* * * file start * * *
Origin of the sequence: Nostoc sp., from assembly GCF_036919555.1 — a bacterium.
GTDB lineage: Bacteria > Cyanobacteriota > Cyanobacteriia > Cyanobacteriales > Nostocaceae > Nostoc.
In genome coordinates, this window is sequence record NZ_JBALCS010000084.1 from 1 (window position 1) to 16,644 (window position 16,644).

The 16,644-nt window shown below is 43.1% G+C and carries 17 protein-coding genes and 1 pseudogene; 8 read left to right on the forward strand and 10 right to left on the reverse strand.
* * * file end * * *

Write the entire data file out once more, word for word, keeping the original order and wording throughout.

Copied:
Origin of the sequence: Nostoc sp., from assembly GCF_036919555.1 — a bacterium.
GTDB lineage: Bacteria > Cyanobacteriota > Cyanobacteriia > Cyanobacteriales > Nostocaceae > Nostoc.
In genome coordinates, this window is sequence record NZ_JBALCS010000084.1 from 1 (window position 1) to 16,644 (window position 16,644).

The 16,644-nt window shown below is 43.1% G+C and carries 17 protein-coding genes and 1 pseudogene; 8 read left to right on the forward strand and 10 right to left on the reverse strand.